The following chapter is from “Rightful Place”, published by Texas Tech University Press.
He wears a sweat-stained silver-belly hat and six-year-old Tony Lama boots. His bowed legs are encased in faded Levi’s riding low on his hips. A dented thermos rides beside him in the seat year ‘round. His trailer rattles, and his pickup is held together with baling wire and cussedness.
He has ridden the same saddle for forty years. It was new when he left for the war. Still wearing his uniform, he pulled it from the rafters of his mama’s garage three years later. It was no longer shining with newness but caked with dust and cobwebs. The leather was dry-rotted and mice-chewed. In those first silent days he oiled every inch and replaced the crumbling latigos and stirrup leathers. He took it to the saddle shop on the square to be relined. His next stop was the bank where the G.I. Bill got him a loan to buy what his kids call “the home place.”
During the war, the cows in the sale rings were cheap with no young men left to work the big outfits. He remembers those first few weeks after he got out of the service as if he were standing on a ridge between heaven and hell. He surveyed his life and bid on the future. The first signs of hope for him were the saddle and the pretty girl he danced with in the Legion Hall. She makes good coffee.
He’s made their living tied to bank notes and weather and markets. In the good years he pastures cattle for other people along with his own cows. In the dry years he shuts the gates and watches the sky. He expanded the borders of the home place and for the past several years he has leased the three sections across the highway. He’s ridden every inch of fenceline more than once. He knows the inward workings of each windmill as intimately as he knows his wife’s body. Last year he shipped a broad-muzzled old tiger-striped cow. Old hussy had no business having a calf at her age. He sold the best horse he ever owned when the cow market was bad.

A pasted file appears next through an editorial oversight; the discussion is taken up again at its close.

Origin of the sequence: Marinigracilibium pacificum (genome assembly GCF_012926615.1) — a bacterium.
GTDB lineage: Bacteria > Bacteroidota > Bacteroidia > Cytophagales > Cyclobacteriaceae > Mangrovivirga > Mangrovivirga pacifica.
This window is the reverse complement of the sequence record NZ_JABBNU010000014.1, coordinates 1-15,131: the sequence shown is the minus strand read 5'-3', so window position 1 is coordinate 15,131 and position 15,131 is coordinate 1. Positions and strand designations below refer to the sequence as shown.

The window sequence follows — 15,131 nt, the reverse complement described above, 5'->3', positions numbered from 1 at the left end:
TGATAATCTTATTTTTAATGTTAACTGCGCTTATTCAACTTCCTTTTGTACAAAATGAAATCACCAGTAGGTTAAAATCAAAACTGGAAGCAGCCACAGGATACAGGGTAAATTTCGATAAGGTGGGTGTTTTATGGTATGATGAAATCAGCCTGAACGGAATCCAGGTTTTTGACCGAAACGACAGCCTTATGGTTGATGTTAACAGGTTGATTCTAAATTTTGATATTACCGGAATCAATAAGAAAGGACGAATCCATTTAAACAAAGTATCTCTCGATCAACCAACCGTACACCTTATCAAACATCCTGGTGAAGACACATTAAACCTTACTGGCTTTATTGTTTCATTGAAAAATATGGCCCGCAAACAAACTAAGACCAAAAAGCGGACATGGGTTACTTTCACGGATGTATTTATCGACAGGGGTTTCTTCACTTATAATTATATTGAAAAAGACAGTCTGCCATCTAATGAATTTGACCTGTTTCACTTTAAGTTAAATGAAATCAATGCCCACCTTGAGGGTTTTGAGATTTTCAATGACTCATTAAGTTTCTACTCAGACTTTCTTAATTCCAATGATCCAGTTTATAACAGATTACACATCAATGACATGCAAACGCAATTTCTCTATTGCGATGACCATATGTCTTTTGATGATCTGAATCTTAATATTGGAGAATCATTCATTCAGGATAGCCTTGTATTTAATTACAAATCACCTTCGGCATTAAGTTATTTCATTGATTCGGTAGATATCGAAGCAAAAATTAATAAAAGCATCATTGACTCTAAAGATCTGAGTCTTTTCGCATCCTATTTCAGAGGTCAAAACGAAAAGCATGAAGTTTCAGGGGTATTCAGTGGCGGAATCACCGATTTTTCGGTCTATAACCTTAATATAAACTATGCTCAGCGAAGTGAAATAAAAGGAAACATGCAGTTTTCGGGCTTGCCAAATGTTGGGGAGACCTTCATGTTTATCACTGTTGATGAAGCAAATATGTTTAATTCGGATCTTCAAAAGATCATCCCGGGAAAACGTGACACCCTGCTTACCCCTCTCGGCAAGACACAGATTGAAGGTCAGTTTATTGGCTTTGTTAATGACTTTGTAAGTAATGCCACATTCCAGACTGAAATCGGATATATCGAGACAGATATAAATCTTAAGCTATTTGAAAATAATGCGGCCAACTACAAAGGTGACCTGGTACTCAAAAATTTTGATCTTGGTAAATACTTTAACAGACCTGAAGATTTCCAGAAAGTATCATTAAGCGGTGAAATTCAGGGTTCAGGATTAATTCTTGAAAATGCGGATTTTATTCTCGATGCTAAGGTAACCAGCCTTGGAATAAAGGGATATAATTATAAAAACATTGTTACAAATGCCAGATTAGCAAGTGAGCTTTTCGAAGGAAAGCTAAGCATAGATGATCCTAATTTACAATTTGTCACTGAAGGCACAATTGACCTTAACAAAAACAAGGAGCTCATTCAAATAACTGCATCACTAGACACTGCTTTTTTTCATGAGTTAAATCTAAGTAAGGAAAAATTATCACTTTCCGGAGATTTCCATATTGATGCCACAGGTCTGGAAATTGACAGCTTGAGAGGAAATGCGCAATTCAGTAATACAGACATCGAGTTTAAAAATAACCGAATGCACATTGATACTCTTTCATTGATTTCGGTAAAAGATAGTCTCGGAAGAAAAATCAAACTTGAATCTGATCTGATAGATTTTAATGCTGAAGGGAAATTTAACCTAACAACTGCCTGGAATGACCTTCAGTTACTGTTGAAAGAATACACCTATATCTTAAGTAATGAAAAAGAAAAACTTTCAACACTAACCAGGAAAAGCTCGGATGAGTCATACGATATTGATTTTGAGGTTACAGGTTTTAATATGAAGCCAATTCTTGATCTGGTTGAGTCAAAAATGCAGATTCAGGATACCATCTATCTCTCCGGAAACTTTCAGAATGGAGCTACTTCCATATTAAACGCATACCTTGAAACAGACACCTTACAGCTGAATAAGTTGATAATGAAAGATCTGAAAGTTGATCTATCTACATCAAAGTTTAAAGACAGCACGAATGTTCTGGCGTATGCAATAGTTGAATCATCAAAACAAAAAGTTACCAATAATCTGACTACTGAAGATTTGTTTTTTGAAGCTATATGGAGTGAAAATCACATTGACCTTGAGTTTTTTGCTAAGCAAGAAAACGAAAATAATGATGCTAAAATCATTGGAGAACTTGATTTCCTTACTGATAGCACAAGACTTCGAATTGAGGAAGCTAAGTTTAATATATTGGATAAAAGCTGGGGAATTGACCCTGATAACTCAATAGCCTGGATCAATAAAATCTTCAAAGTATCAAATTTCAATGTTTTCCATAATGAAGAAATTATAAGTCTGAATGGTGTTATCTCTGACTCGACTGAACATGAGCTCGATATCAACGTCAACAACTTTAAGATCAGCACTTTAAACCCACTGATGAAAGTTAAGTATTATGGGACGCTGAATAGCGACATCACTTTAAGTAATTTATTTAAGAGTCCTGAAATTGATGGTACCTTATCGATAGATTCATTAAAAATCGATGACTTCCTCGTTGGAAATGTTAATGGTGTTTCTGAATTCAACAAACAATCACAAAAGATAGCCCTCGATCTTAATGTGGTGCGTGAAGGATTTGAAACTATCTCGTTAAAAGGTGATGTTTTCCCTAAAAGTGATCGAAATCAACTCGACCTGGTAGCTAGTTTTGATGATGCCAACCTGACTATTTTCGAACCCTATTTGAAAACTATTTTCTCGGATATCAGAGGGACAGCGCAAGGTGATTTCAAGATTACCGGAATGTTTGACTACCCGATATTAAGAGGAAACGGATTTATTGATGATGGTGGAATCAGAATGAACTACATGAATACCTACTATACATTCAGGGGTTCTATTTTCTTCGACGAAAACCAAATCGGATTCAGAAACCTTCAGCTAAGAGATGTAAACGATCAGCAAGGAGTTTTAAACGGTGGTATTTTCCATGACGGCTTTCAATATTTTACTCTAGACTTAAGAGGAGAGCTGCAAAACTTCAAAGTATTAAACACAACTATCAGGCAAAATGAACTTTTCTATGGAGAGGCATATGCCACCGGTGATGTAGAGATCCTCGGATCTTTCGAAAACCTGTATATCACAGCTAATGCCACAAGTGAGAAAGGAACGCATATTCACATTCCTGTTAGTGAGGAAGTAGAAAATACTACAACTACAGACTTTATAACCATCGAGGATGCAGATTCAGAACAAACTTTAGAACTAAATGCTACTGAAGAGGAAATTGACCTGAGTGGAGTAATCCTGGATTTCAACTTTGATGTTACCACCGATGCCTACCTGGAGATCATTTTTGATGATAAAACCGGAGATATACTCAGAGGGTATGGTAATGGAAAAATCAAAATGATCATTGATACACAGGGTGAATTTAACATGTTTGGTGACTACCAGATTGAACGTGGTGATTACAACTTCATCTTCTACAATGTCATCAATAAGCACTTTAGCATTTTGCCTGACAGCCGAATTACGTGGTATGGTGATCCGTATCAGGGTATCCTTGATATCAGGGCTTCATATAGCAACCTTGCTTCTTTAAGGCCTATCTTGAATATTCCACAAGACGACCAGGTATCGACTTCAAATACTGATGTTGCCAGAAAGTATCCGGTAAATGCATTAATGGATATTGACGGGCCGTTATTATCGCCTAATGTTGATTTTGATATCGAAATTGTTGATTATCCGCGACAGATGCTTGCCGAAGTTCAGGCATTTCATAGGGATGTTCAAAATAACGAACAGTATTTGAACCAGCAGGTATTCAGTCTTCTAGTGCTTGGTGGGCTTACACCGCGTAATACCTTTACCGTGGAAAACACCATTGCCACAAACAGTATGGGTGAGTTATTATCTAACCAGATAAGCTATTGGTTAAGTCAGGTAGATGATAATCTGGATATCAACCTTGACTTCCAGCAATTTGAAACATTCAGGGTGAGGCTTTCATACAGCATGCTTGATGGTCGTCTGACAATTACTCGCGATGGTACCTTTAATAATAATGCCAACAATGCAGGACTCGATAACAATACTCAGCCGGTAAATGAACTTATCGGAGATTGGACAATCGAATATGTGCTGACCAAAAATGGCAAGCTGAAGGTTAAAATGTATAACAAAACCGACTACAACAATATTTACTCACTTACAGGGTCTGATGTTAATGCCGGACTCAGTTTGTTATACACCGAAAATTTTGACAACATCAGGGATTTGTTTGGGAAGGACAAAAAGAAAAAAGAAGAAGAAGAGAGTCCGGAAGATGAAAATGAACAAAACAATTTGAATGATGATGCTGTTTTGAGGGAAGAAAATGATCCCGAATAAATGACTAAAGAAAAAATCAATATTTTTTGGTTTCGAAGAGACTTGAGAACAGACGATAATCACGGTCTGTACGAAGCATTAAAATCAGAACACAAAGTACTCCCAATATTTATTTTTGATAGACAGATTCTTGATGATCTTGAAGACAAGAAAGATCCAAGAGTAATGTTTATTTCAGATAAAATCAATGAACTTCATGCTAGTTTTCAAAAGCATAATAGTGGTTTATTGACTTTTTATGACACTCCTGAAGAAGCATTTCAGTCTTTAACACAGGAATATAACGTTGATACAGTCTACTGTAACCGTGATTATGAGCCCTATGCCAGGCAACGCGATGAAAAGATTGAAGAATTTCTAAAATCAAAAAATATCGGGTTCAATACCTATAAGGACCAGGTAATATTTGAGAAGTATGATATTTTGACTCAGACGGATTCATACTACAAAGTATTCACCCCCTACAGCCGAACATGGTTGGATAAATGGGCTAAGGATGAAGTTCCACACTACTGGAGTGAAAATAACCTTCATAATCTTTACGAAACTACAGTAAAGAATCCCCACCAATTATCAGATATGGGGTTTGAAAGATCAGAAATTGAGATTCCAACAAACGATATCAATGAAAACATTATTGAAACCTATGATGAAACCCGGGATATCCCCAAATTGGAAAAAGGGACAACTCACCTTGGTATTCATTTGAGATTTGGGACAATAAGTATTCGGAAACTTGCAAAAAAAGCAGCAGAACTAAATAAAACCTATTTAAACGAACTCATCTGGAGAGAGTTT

The only time his eyes fill with tears is when one of his children walks across the stage to receive a college degree. None of them will come back here to live and work. They’ll make their own way. This is his life, built with his hands, to his specifications. He stoops to unbuckle the worn Oscar Crockett spurs he bought off of the feed store wall forty years ago. When he isn’t horseback, they hang by their leathers from his saddle horn. His wife and children gave him a new pair of silver-mounted spurs for Christmas last year. They hang on the wall, the silver shiny under a thin layer of dust.
The smell of Cut-n-Heal mingles with the smell of dirt stirred up by the horses chewing grain as the horizon begins to show pink. A commotion at the far end of the bunk stirs up more dust. Even in the dark he knows that Keystone is the one causing the ruckus. The cowboy, leaning in the open door of the saddle house, wears a black felt hat with a taco crease. His Levi’s are tucked into tall boots with stovepipe tops and big-roweled gal-legs on the heels. When the horses finish eating, he catches the one named Bugger Red.
The sky is a washed-out blue as he tosses his handmade saddle on the horse’s back. It is completely rigged out with Pointer hardware, right down to the oxbows adorned with silver poinsettias with copper leaves. He chooses the Sprayberry bit, one of several bridles hanging on the wall. Bugger Red, hard-mouthed and aggravating as hell, wears a company brand on his shoulder that matches the one on the red trailer and the automatic feeder mounted on the flatbed of the pickup. It is echoed on the entrance to this camp and on the left hips of the cows he will prowl this morning. His paycheck bears the same brand.
He unrolled his bed at the Pitchfork wagon the day after he graduated from high school, and he’s been working on big outfits ever since. As a boy, he listened to the old men tell stories of the days when their only possessions were a change of clothes, a bedroll, and their kack, when they moved from bunkhouse to bunkhouse, lived from payday to payday, roped wild cattle out of the river breaks and never checked up. He got a small taste of that life in the beginning, though he owned a pickup and had to make a bigger circle. Still, he has some stories of his own now and has lived on some great camps.
The country he looks after isn’t his. He doesn’t choose the breed of cows that graze the pastures or the lineage of the horses he rides. He doesn’t choose when to pick up bulls or how many heifers to keep. He doesn’t choose the pickups he drives or the type of hay he feeds his horses. He doesn’t choose how much day help to hire or the shipping dates in the fall. He doesn’t fret about weights or numbers or the scheduling of trucks and vets.